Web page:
Wednesday, May 9, 2007

American Idol Final Four: How Can You Mend a Broken Ear?

First things first: I love the Bee Gees, okay? I love disco. Yes, I appreciate artsy, acoustic singer-songwriters and "challenging" songs about world peace and political issues. And sure, virtually every other genre of music, from punk and electronica to country and rap basks in the glow of critical adoration, while disco is a form of music banished to the kids' table during Thanksgiving dinner like the strange cousin who eats paste. But ya know what? Disco is virtually the only type of music that actually makes me "feel good." Brings back memories of happier times in my life, doesn't try to teach me a ham-handed "lesson" and just makes makes me want to move.

So you can imagine how happy I was to see Idol get around to "disco night," or more appropriately, Bee Gees/Barry Gibb night. Little did I know that once it was over, I would have probably would have enjoyed "Idols sing Thom Yorke" or "50 Cent Night" more.

No one said anything about it, but what the hell was up with Barry Gibb's face? I don't think it was the typical case of overbotoxed/face-lifted aging star. Something was going on with his jaw, like he had just gotten it reset and couldn't enunciate more clearly than Logan Echolls or Sylvester the cat. In fact, he sounded like the Sean Connery caricature on "Celebrity Jeopardy." Still, he could bring the falsetto and gave the Idol wannabees solid advice (which Lakisha would ignore, as usual) and had a vast songbook from which the final four could choose.

Melinda, the "resident pro," led us off with "Love You Inside and Out," and did her usual resident pro thing. Solid vocals, great technique, but nothing spectacular. Later, for her second song, she performed "How Can You Mend a Broken Heart." Once again, solid, but unspectacular. And I'm not a doctor or anything (but I do watch House), but every time Melinda ran across a lyric about "heart," she grabbed her tummy. Does she need to play "Operation" and learn where these parts are? Did anyone else notice this? Not great, but compared to some of what was to follow, it was stellar.

Blake was up next, to bring us the high energy romp that is "You Should Be Dancing." Except that it wasn't a high energy romp. As much as I loved the god-forsaken beatboxing last week against my better judgment, he overdid it tonight. Maybe it was like when someone thought it was funny when Jack Tripper fell over the couch, and then he spent the next five years falling over the couch on every episode of Three's Company. I think Blake was reading his press clippings all week, about 90% positive, on taking Bon Jovi to beatboxland, and decided that no song, no matter the context, would be complete without it. Or maybe he realized that his falsetto lacked any projection or power, and was determined to distract us all from it. Whatever the reason, this song was a mess. Ironically, it did not convince me I should be dancing. Maybe "You Should Be Drinking More Heavily and Listening to Your Saturday Night Fever CD" would have been more apt. For his second tune, Blake came back with "This is Where I Came In." Of all the songs in the catalog, he chose this? That's like saying "Spock's Brain" is your favorite episode of Star Trek. Or "Black Market" is your favorite Battlestar Galactica. Or "Beer Bad" is your favorite Buffy. Okay, you get the point. Even Barry Gibb, who wrote the fucking thing, was surprised. Again, the beatboxing distracted from the poor song choice, and Blake actually hit more notes with power this time, but his inexplicable decision to choose a tuneless tune might just kill him, unless the "Blaker Girls" come out in force. Wow. There's "taking chances," and then there's just pissing all over the litterbox of goodwill. I can't believe Blake didn't pick "Jive Talking" or "Nights on Broadway" or something that would combine fun and energy with a recognizable song.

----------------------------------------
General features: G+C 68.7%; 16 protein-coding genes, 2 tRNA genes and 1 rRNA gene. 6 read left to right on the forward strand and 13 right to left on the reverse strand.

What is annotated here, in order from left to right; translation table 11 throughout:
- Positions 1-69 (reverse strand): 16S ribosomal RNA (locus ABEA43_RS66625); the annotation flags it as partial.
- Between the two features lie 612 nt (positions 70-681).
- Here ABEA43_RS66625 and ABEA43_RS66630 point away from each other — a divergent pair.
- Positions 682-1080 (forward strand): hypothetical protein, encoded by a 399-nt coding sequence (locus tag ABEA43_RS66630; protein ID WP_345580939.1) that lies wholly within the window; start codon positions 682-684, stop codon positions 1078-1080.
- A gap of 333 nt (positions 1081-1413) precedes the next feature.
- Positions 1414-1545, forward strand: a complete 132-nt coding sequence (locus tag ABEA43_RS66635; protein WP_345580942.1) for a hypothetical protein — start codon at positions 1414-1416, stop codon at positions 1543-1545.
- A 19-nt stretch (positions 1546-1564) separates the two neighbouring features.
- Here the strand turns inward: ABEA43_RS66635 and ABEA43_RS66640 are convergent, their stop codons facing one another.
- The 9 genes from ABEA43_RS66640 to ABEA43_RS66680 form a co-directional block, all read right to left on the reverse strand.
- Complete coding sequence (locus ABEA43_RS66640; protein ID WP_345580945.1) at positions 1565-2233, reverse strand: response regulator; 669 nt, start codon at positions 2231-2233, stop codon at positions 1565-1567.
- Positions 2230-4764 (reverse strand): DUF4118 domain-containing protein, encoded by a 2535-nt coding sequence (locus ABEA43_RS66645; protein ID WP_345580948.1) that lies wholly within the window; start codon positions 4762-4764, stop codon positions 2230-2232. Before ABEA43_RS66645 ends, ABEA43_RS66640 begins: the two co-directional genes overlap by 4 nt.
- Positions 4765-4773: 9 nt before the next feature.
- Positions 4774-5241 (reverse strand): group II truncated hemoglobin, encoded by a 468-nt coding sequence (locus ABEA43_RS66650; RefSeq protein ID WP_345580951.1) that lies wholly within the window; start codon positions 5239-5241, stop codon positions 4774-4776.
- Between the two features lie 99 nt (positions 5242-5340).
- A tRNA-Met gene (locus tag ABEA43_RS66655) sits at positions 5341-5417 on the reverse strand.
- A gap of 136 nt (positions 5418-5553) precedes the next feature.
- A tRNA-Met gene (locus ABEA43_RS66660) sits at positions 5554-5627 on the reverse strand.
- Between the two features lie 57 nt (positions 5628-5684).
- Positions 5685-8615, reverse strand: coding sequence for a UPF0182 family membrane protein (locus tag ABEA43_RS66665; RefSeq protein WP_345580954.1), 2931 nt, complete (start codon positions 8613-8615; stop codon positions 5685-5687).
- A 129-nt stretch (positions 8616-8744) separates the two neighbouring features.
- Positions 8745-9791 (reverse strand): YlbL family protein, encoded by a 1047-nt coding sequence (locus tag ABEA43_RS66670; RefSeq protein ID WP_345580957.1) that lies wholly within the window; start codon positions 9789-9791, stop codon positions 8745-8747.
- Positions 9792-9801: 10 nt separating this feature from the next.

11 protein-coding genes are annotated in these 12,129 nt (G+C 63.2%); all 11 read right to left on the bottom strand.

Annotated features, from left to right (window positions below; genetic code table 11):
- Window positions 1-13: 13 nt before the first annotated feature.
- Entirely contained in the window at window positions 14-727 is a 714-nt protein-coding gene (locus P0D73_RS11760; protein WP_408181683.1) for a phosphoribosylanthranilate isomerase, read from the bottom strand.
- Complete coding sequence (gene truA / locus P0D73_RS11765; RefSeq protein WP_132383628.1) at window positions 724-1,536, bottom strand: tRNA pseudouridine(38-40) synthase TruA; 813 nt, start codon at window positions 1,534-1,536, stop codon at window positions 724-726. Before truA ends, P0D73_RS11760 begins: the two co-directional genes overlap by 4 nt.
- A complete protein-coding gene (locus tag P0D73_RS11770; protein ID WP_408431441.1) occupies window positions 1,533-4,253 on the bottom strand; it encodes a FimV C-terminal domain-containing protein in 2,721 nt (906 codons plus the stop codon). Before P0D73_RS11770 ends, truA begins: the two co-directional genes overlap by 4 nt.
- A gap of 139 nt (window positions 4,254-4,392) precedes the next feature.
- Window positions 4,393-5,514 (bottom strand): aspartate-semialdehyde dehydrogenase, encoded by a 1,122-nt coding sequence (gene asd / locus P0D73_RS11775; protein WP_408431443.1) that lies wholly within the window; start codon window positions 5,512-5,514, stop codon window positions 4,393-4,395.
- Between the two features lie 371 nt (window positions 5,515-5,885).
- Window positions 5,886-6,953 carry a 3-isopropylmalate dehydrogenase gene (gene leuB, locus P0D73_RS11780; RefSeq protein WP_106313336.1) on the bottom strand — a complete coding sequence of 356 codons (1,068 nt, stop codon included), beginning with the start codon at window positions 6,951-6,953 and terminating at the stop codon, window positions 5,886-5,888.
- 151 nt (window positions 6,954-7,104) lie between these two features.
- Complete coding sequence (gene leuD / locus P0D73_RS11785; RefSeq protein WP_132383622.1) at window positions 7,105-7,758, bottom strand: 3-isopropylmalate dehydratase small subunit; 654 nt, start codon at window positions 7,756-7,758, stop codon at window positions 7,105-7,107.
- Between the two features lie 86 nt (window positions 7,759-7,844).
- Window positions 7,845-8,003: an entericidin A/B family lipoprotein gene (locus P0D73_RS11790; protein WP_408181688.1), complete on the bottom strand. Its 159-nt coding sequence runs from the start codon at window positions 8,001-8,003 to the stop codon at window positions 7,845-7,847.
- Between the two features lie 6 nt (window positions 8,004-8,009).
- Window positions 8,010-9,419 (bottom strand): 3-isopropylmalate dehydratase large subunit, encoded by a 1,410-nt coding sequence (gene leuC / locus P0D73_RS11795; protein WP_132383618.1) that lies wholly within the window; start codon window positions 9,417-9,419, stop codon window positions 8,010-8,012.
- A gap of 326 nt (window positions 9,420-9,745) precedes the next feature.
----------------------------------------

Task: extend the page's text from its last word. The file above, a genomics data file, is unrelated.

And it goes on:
Last week's fortunate survivor, Lakisha, comes out to belt "Stayin' Alive." Should be a slam dunk, right? Except....not. Typically, she shouts all over it, and bizarrely slows down the tempo to an anthemic and touchstone up tempo song from the era. After scowling her way through what should have been a fun hoot, she comes back for her second at bat with "Run to Me" and hits a few more notes this time amidst the hollering, but cracks a note at the end and puts a fitting capper on a disastrous week for her. And of course, she ignored all the advice given her, despite nodding enthusiastically when hearing it. Is her hubris greater than Blake's?

Jordin bats clean up, and should be happy to have survived Bon Jovi week. She plays it relatively safe, and chooses (both times) more "diva-appropriate" songs. Barry Gibb touches himself during the coaching session, and while I love Jordin and she's my "hope" to win, I think the gushing is a little much. Still, she does "To Love Somebody" and it kicks a little ass and is even a bit soulful. She comes back for her second tune with a song made famous by Barbra Striesand, "Woman in Love." Say what you want about her narcissism and hysterical political rantings, but Babs has one of the finest vocal instruments ever recorded. Jordin suffers in comparison to James Brolin's wife, but hell, who wouldn't? I enjoyed it, the judges didn't, but Jordin comes out of tonight's clusterfuck at least a solid number two, if not tied with Melinda.

This hour was almost as painful to get through as a results show, yet I couldn't fast forward through the bad parts. It was even more crushing since I had high hopes for the theme and most of the Idols had performed strongly with Jon Bon Jovi. I'm simply aghast.

TNRLM's Top 2: Jordin and Melinda, by a mile.
TNRLM's Bottom 2: Blake and Lakisha.

Lakisha should go home tonight, unless haters of beatboxing rise up with torches and pitchforks and storm the castle.

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